Hospice Goals

Hospice care is the term used for the special care that a dying person needs.  Hospice care may be provided in a hospital, at a special care facility, or in the home.  A hospice can be any location where a person who is dying is treated with dignity by caregivers who provide for their physical, emotional, social, and spiritual needs.

Any caregiver may provide hospice care, but often specially trained nurses, social workers, and volunteers provide hospice care.  The hospice team may include doctors, nurses, social workers, counselors, home health aides, therapists, clergy, dietitians, and volunteers.

In home care, goals include a focus on the client’s recovery, or on the client’s ability to care for him- or herself as much as possible.  In hospice care, however, the goals of care are the comfort and dignity of the client.  This is an important difference.  You will need to adjust your mind-set when caring for hospice clients.  Focus on relieving their pain and making them comfortable, rather than on teaching them to care for themselves.  Clients who are dying also need to feel some independence for as long as possible.  Caregivers should allow clients to retain as much control over their lives as possible.  Eventually, caregivers may have to meet all of the client’s basic needs.

Family members or friends who are caregivers for the dying person will appreciate your help.  You are providing them with a break.  This kind of care is sometimes referred to as respite care.  You must be aware of the feelings of family caregivers.  Encourage them to take breaks and take care of themselves.  However, do not insist that they do so.  Many want to do all they can for their loved one during his or her last days.  Do observe family caregivers for signs of excessive stress.  Report any signs to your supervisor.  Your agency may be able to refer them to local support services.

The most important attitude for hospice work is the focus on providing comfort for the dying client, rather than on promoting wellness or recovery.  Other attitudes and skills useful when providing hospice care include the following:

  • Be a good listener.  It is hard to know what to say to someone who is dying or to his or her relatives and friends. Most often, people need someone to listen to them.  A good listener can be a great comfort.  Recognize that some people will not want to confide in you.  Never push someone to talk.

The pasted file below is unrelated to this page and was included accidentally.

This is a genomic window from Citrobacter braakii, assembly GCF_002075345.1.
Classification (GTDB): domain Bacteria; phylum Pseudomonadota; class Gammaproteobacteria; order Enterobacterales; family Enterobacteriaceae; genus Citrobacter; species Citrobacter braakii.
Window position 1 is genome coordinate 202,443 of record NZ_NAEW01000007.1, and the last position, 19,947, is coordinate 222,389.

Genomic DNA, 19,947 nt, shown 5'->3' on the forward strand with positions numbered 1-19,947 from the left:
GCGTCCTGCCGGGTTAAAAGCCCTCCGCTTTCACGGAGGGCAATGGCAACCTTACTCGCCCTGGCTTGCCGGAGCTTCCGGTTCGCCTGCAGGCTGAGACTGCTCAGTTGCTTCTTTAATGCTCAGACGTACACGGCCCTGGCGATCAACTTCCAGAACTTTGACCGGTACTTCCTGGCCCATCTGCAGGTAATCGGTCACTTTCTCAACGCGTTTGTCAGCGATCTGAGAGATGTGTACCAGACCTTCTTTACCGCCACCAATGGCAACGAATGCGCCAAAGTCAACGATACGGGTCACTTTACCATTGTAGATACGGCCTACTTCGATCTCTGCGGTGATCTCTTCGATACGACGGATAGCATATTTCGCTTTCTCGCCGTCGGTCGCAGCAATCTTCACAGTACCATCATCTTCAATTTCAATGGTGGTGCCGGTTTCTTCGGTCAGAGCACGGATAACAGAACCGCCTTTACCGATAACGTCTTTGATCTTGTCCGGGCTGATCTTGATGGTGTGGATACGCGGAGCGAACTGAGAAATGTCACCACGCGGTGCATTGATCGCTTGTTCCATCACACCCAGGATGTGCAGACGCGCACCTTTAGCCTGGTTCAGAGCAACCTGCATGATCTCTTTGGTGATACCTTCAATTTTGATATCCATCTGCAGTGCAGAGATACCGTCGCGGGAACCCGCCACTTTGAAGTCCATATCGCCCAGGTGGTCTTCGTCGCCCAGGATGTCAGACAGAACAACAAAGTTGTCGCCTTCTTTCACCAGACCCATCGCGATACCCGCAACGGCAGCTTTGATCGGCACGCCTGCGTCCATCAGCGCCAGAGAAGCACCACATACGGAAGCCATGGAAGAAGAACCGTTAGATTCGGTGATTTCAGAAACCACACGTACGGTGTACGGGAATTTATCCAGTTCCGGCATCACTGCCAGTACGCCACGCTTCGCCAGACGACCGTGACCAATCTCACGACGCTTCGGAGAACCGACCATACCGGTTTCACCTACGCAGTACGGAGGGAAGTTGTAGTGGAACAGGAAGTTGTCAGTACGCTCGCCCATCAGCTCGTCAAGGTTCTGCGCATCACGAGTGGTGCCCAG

• Respect privacy and independence.  Relatives, friends, clergy, or others may visit a dying client. Make it easy for these difficult visits to take place.  Stay out of the way when you can.  Do not join in the conversation unless you are asked to do so.  Dying clients can hold on to some independence even when they need total care.  Let the client make choices when possible, such as whether to bathe now or later, or what to eat or drink.
  • Be sensitive to individual needs.  Different clients and families will have different needs.  The more you know what is needed from you, the more helpful you will be.  Some clients need a quiet and calm atmosphere.  Others appreciate a cheery presence and might like you to make small talk or stay close by.  If you are not sure what you can do to help, ask someone.
  • Be aware of your own feelings.  Caring for people who are dying can be draining.  Know your limits and respect them.  Discuss your feelings of frustration or grief with your supervisor or another care team member.  Request a change of assignment when you need a break.
  • Be sure to follow the plan of care.  Know whom to call and when to call them.